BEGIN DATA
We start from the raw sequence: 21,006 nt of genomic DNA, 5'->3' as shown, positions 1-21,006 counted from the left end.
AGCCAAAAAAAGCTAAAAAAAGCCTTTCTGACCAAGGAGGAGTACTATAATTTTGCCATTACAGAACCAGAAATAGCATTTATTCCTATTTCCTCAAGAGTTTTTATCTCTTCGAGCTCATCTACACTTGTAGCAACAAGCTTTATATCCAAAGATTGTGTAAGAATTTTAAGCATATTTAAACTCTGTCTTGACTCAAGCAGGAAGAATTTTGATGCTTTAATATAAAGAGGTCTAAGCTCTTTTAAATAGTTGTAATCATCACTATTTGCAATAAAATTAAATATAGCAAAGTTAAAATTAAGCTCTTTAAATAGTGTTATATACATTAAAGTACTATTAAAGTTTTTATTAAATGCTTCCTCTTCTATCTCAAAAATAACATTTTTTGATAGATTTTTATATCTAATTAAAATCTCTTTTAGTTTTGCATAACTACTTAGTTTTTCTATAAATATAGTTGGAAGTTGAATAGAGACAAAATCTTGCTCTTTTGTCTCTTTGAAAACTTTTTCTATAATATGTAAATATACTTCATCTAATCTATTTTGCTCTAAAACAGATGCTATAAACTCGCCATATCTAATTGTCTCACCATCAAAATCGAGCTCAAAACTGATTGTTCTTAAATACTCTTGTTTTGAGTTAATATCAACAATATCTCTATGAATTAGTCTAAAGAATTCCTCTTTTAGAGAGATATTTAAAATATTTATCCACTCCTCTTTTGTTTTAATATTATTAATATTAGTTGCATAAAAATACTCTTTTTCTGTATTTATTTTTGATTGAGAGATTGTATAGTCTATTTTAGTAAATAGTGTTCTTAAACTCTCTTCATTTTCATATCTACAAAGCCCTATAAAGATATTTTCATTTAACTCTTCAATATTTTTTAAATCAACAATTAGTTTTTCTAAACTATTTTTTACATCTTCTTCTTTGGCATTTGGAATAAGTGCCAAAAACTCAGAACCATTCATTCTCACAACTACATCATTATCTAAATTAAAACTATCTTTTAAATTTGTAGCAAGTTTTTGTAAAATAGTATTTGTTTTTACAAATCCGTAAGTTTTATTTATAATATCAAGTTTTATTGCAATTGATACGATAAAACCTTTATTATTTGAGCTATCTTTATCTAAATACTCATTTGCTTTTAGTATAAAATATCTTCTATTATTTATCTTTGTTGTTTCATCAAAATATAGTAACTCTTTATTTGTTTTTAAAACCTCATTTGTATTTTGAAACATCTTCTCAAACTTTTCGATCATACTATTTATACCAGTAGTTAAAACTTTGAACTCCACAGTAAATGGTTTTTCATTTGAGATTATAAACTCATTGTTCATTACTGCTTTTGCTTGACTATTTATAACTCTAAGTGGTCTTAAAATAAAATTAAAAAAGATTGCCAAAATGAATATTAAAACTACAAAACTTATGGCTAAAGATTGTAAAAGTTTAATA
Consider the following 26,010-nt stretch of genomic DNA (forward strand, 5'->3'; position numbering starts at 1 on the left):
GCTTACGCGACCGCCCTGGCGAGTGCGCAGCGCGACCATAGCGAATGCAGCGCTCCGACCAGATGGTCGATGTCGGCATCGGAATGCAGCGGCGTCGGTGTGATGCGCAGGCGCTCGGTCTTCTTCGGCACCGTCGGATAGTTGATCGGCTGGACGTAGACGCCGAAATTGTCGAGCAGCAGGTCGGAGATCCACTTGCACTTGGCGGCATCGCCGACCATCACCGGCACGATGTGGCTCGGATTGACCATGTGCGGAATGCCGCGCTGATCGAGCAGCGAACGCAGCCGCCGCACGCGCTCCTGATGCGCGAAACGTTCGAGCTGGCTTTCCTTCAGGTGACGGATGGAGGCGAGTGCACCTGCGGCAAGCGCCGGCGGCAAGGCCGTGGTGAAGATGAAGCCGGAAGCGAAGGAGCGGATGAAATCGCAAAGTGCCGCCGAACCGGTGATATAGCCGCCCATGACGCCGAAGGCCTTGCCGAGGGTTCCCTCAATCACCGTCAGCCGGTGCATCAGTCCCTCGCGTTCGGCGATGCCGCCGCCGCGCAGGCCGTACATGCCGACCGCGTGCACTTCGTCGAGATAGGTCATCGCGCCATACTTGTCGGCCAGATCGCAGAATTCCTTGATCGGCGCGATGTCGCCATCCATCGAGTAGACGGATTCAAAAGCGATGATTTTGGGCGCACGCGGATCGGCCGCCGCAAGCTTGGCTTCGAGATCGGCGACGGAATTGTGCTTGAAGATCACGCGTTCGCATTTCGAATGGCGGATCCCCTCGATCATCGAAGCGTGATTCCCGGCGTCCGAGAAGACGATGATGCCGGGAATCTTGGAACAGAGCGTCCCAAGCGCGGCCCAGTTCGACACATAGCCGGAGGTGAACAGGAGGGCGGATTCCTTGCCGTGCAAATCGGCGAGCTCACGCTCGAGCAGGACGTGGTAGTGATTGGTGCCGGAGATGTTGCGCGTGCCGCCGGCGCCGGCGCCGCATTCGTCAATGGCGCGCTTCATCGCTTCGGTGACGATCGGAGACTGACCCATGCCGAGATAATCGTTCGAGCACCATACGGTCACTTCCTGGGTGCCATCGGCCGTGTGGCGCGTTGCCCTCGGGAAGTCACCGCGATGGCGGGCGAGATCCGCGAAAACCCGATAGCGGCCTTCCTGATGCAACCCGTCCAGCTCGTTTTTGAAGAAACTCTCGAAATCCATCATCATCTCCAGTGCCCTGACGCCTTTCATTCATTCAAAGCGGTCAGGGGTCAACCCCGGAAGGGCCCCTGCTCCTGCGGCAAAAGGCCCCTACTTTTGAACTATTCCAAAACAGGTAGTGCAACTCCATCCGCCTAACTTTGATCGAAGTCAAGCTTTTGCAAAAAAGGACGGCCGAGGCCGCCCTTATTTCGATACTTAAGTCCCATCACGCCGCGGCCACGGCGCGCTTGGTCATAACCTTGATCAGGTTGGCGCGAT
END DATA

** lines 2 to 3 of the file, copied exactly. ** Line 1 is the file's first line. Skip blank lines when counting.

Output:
AGCCAAAAAAAGCTAAAAAAAGCCTTTCTGACCAAGGAGGAGTACTATAATTTTGCCATTACAGAACCAGAAATAGCATTTATTCCTATTTCCTCAAGAGTTTTTATCTCTTCGAGCTCATCTACACTTGTAGCAACAAGCTTTATATCCAAAGATTGTGTAAGAATTTTAAGCATATTTAAACTCTGTCTTGACTCAAGCAGGAAGAATTTTGATGCTTTAATATAAAGAGGTCTAAGCTCTTTTAAATAGTTGTAATCATCACTATTTGCAATAAAATTAAATATAGCAAAGTTAAAATTAAGCTCTTTAAATAGTGTTATATACATTAAAGTACTATTAAAGTTTTTATTAAATGCTTCCTCTTCTATCTCAAAAATAACATTTTTTGATAGATTTTTATATCTAATTAAAATCTCTTTTAGTTTTGCATAACTACTTAGTTTTTCTATAAATATAGTTGGAAGTTGAATAGAGACAAAATCTTGCTCTTTTGTCTCTTTGAAAACTTTTTCTATAATATGTAAATATACTTCATCTAATCTATTTTGCTCTAAAACAGATGCTATAAACTCGCCATATCTAATTGTCTCACCATCAAAATCGAGCTCAAAACTGATTGTTCTTAAATACTCTTGTTTTGAGTTAATATCAACAATATCTCTATGAATTAGTCTAAAGAATTCCTCTTTTAGAGAGATATTTAAAATATTTATCCACTCCTCTTTTGTTTTAATATTATTAATATTAGTTGCATAAAAATACTCTTTTTCTGTATTTATTTTTGATTGAGAGATTGTATAGTCTATTTTAGTAAATAGTGTTCTTAAACTCTCTTCATTTTCATATCTACAAAGCCCTATAAAGATATTTTCATTTAACTCTTCAATATTTTTTAAATCAACAATTAGTTTTTCTAAACTATTTTTTACATCTTCTTCTTTGGCATTTGGAATAAGTGCCAAAAACTCAGAACCATTCATTCTCACAACTACATCATTATCTAAATTAAAACTATCTTTTAAATTTGTAGCAAGTTTTTGTAAAATAGTATTTGTTTTTACAAATCCGTAAGTTTTATTTATAATATCAAGTTTTATTGCAATTGATACGATAAAACCTTTATTATTTGAGCTATCTTTATCTAAATACTCATTTGCTTTTAGTATAAAATATCTTCTATTATTTATCTTTGTTGTTTCATCAAAATATAGTAACTCTTTATTTGTTTTTAAAACCTCATTTGTATTTTGAAACATCTTCTCAAACTTTTCGATCATACTATTTATACCAGTAGTTAAAACTTTGAACTCCACAGTAAATGGTTTTTCATTTGAGATTATAAACTCATTGTTCATTACTGCTTTTGCTTGACTATTTATAACTCTAAGTGGTCTTAAAATAAAATTAAAAAAGATTGCCAAAATGAATATTAAAACTACAAAACTTATGGCTAAAGATTGTAAAAGTTTAATA
Consider the following 26,010-nt stretch of genomic DNA (forward strand, 5'->3'; position numbering starts at 1 on the left):